Furthmore, if you look at his statement about his addiction, it is entirely consistent with his philosophy on this matter.

#59 HubcapDave

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Posted 12 October 2003 - 01:47 PM

Quote

I don't read the National Enquirer, now or ever, so I wouldn't know what they alleged.

I wasn't saying you did. That's who the maid told her story to. It is also the only place  had seen any supposed connection to his hearing loss. Not that I read it either, but it was hard to miss in the supermarket checkout.


Last time I check, being investigated and being guilty were still two different things.

Furthermore, the addiction started six years ago, after a failed back surgery, so it hasn't been "the last decade".

For curiousity's sake, I wonder what he's said on the subject in that particular time frame? Nearly all of what I have seen attributed to him is from prior to his actuaL addiction.

Edited to add this:

Interesting article from the American Partisan. There's a particular passage I really liked:

Quote

Given Limbaugh's outstanding analytical mind and sharp wit, it's difficult to believe that he's constantly in a drug induced state. Who is more articulate and funny than Limbaugh in the world of political commentary?

That's something that I have marveled at myself: How did this man manage to maintain such a high level of quality and intelligence in his shows while being addicted? Or under the influence even? If I've been listening to a doped-up man for the last few years, I wonder what a clean and sober Rush is like?

Edited by HubcapDave, 12 October 2003 - 01:57 PM.


#60 Rhea

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Posted 12 October 2003 - 01:52 PM

HubcapDave, on Oct 12 2003, 11:35 AM, said:

Cardie, on Oct 12 2003, 11:15 AM, said:

My feeling is that if you make your living spouting one-sided, nasty denunciations of any particular group, and you end up being a member of that group, then I have NO sympathy for you. If Michael Moore were caught selling illegal Saturday night specials or Al Franken belonged to a club that excluded racial minorities or James Carvile was profiting from insider trading on Halliburton stock, I would feel exactly the same way.

Limbaugh consistently bashed people who were addicts, irrespective of the source of their drugs or whether they had them legally. He bashed them for being weak-willed and incapable of making the proper moral choice. That makes him a hypocrite in my book--unless he said that while admitting to addiction himself without first having been caught out at it.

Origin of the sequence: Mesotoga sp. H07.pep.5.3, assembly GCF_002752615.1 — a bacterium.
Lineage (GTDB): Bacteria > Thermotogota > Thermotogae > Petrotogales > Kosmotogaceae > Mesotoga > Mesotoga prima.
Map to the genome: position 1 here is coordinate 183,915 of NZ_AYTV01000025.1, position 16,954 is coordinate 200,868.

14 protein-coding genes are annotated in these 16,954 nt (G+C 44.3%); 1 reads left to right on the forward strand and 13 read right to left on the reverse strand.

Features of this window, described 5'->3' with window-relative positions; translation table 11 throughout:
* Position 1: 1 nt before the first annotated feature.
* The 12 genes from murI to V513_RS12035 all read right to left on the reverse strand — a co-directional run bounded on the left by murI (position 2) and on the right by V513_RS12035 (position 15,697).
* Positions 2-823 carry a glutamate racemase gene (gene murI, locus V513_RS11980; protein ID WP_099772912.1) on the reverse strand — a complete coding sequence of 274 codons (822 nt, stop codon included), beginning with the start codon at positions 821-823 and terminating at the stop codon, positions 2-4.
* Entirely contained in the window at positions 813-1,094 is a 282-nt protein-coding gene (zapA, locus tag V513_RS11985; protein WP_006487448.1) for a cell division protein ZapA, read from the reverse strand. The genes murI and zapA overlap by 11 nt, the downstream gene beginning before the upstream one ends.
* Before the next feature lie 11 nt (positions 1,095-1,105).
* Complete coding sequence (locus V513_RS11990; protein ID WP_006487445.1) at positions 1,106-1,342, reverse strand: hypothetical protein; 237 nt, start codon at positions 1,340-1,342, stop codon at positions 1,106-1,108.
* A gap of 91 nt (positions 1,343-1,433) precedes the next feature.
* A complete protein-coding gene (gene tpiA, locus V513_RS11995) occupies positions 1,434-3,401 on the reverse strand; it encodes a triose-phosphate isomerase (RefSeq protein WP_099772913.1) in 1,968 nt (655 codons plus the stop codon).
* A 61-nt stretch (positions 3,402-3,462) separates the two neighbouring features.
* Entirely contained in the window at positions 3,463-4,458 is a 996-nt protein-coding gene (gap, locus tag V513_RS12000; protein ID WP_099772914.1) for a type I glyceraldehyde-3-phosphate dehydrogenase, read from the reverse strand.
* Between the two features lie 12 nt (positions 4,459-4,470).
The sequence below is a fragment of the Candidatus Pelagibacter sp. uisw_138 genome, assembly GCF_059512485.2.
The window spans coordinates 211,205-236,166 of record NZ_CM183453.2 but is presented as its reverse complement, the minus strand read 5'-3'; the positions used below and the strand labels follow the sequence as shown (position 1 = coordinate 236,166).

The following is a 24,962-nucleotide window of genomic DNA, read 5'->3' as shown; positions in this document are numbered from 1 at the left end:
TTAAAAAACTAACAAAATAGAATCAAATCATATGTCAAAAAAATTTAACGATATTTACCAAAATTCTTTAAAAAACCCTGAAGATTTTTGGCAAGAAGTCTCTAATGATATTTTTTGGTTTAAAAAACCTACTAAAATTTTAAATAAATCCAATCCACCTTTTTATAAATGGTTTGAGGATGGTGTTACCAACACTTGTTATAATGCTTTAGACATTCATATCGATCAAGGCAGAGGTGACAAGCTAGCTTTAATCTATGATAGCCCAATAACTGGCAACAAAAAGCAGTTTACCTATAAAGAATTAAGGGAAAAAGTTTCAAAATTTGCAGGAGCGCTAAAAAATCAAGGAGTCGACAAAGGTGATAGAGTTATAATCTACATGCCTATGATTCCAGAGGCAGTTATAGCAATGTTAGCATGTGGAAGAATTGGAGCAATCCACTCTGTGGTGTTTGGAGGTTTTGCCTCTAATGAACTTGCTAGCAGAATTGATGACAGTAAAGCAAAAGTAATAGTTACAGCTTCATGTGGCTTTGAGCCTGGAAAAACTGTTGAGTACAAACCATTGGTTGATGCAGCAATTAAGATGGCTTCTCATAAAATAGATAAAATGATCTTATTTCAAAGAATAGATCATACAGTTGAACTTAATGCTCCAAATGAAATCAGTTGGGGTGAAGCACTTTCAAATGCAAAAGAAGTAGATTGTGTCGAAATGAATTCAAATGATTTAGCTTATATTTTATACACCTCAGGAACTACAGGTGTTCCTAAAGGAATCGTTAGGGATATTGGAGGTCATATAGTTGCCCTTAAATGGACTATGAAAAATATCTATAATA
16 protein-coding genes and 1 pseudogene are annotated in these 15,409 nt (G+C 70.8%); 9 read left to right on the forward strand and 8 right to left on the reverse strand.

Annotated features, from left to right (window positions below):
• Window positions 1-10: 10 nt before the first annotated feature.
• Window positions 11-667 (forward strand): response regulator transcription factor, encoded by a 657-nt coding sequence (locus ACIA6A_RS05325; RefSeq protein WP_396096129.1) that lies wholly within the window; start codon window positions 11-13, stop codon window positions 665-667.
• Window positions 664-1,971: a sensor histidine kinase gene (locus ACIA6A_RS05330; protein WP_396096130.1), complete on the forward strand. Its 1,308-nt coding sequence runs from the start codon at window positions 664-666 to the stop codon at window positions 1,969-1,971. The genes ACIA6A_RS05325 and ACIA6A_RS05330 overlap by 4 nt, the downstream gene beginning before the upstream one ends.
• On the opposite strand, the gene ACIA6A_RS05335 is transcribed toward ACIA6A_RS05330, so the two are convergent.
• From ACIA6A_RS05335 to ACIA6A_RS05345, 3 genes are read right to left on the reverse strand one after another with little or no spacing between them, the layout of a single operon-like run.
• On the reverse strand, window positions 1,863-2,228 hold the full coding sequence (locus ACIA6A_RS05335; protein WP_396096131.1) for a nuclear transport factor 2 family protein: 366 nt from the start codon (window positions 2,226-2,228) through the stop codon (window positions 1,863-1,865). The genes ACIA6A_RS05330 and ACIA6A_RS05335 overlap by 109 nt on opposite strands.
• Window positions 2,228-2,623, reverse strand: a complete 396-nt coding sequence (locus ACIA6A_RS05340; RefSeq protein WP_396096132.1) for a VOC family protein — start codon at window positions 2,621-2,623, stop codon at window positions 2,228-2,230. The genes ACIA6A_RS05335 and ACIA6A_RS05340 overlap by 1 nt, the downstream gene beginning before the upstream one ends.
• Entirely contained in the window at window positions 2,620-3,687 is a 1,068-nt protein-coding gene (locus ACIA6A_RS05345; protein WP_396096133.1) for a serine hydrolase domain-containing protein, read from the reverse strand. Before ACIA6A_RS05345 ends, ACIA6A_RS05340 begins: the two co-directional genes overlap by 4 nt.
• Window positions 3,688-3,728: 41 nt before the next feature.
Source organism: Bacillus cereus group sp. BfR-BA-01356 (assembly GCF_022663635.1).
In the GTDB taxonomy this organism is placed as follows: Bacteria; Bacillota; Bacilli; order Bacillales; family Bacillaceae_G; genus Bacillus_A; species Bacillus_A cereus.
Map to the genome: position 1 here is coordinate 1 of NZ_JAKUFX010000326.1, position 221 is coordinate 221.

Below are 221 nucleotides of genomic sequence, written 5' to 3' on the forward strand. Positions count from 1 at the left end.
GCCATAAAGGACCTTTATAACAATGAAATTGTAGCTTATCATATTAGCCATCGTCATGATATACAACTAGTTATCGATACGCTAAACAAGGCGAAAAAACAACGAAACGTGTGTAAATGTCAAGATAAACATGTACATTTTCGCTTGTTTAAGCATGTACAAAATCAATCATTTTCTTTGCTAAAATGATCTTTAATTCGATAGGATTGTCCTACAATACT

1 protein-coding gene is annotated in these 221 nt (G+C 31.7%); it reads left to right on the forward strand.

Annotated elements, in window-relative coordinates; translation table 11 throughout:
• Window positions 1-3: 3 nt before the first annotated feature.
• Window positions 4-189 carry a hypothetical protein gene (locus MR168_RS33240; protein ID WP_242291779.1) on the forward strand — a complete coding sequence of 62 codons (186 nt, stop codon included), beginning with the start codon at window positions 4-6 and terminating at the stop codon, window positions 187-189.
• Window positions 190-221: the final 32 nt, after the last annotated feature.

Cardie
Cardie, do you ever actually listen to the man's show?

His views on the subject have been consistent. The "worst" thing he's said is that there is a matter of personal responsibility which is ignored many times in the "addiction is a disease" approach to the problem.

Furthmore, if you look at his statement about his addiction, it is entirely consistent with his philosophy on this matter.

Quote

"I know every expert in the world will disagree with me, but I don't buy into the disease part of it. The first time you reach for a substance you are making a choice. Every time you go back, you are making a personal choice. I feel very strongly about that.

Rush said it, and I guess he ought to know.  :p So all these years that he's been, by his own admission (at least 6 years), an addict, he was NOT taking personal responsibility for his problem, now was he? And he only finally took responsibility because he got caught with his hand in the cookie jar. How exactly is that admirable??

Edited by Rhea, 12 October 2003 - 01:54 PM.

The future is better than the past. Despite the crepehangers, romanticists, and anti-intellectuals, the world steadily grows better because the human mind, applying itself to environment, makes it better. With hands...with tools...with horse sense and science and engineering.
- Robert A. Heinlein

When I don’t understand, I have an unbearable itch to know why. - RAH


Everything is theoretically impossible, until it is done. One could write a history of science in reverse by assembling the solemn pronouncements of highest authority about what could not be done and could never happen.  - RAH